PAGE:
Candied Orange Slices

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Sugar-coated candied oranges slices are perfect for decorating all sorts of desserts and they make wonderful holiday gifts. The process is simple and you can have sweet, chewy candied oranges in no time!

A stack of candied orange slices on a white plate

Candied Orange Slices

I’ve made candied lemon peel before and used them to top my vanilla cupcakes with lemon cream cheese frosting.

I enjoyed them so much that I thought I do the same but with orange instead. I used them to garnish an orange pound cake and these chocolate orange brownies and it was a smashing hit.

The process is simple but it does take a while. First, you boil the slices. Then, you simmer them in sugar water that will turn to syrup. It takes close to one hour for the water to reduce and become syrupy.

The longest part is waiting for the slices to dry. It took close to 24 hours for my slices to dry completely.

Once the slices dry, the sticky slices are dipped in sugar and ready for use. You can enjoy the candied orange slices dipped in chocolate or use them to decorate your favorite dessert.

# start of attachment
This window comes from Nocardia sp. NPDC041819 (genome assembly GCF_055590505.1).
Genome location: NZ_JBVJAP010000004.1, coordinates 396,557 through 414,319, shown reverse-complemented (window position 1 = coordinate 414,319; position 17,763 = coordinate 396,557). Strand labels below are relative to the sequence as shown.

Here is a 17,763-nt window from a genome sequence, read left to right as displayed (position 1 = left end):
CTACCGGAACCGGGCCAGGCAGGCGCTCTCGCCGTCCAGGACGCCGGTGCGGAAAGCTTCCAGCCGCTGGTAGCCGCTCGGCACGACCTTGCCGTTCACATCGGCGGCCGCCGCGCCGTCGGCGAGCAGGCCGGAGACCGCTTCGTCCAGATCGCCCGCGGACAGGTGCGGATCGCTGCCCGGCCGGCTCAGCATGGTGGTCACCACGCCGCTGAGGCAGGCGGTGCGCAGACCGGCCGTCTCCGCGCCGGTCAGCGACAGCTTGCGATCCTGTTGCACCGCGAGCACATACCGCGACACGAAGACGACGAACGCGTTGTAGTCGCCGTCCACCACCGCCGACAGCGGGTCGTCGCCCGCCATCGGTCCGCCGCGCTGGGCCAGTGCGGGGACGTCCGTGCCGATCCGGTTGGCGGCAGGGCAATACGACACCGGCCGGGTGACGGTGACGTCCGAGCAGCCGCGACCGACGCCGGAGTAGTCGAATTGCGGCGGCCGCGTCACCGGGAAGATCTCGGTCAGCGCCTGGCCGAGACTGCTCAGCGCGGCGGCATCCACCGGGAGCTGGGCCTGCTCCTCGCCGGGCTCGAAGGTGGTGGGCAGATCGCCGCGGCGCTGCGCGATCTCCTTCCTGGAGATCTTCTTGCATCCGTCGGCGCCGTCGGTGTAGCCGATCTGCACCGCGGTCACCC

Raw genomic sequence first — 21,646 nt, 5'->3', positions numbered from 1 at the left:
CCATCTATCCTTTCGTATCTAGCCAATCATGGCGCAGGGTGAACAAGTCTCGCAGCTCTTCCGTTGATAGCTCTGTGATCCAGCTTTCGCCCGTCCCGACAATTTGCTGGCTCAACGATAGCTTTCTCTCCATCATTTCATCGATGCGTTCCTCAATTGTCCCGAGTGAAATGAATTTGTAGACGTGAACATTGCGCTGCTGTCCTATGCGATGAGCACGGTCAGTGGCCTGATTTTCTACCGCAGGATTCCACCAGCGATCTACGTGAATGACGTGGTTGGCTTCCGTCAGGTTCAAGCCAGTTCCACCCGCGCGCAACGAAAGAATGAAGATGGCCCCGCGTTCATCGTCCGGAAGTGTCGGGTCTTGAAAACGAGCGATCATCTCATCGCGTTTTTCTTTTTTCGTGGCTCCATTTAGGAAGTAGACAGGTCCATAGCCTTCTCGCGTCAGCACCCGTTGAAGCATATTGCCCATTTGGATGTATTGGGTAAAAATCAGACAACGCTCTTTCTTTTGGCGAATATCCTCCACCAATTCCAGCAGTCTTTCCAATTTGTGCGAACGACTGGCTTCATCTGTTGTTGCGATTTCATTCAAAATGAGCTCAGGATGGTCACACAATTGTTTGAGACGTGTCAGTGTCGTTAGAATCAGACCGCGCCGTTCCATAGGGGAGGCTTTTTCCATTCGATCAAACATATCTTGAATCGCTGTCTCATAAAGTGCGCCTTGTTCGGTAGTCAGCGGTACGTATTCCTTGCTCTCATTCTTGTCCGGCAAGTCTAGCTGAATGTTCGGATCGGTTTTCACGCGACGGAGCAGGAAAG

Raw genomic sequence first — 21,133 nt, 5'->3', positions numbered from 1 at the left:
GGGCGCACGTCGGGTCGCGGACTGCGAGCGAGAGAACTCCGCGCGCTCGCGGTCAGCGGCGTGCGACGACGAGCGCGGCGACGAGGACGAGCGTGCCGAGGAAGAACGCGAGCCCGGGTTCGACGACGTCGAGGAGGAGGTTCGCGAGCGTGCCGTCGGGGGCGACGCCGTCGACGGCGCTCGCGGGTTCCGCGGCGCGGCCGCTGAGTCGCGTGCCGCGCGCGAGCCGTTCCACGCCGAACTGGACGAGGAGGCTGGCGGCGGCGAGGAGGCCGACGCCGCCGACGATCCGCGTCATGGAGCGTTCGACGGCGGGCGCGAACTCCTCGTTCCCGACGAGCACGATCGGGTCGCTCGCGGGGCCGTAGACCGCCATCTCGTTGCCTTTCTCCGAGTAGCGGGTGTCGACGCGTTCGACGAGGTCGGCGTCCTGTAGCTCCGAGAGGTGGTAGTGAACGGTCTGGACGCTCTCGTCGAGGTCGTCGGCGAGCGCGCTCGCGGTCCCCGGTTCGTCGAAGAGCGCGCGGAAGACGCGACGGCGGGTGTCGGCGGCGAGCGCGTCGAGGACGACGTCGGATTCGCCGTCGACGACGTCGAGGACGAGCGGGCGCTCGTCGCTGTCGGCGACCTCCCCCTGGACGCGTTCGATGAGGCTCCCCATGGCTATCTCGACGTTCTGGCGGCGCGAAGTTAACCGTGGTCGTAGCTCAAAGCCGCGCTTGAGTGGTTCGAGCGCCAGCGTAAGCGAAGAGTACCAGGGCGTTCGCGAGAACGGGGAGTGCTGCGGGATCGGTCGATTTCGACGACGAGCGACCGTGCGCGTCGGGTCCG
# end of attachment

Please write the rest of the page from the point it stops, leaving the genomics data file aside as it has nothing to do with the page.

Why this recipe works

  • This recipe calls for boiling the oranges for 2 minutes before you candy them. This helps eliminate the bitterness found in the white part of the peel.
  • A dip in an ice bath stops the orange slices from cooking and becoming too soft.
  • After the slices simmer in a sugar syrup, they need to dry for about 24 hours. This will leave you with perfectly chewy candied orange slices.
side view of candied orange slices arranged on a plate

Getting the perfect Orange Slice

It’s important not to slice the oranges too thick or too thin. The thicker they are the longer it will take for them to dry.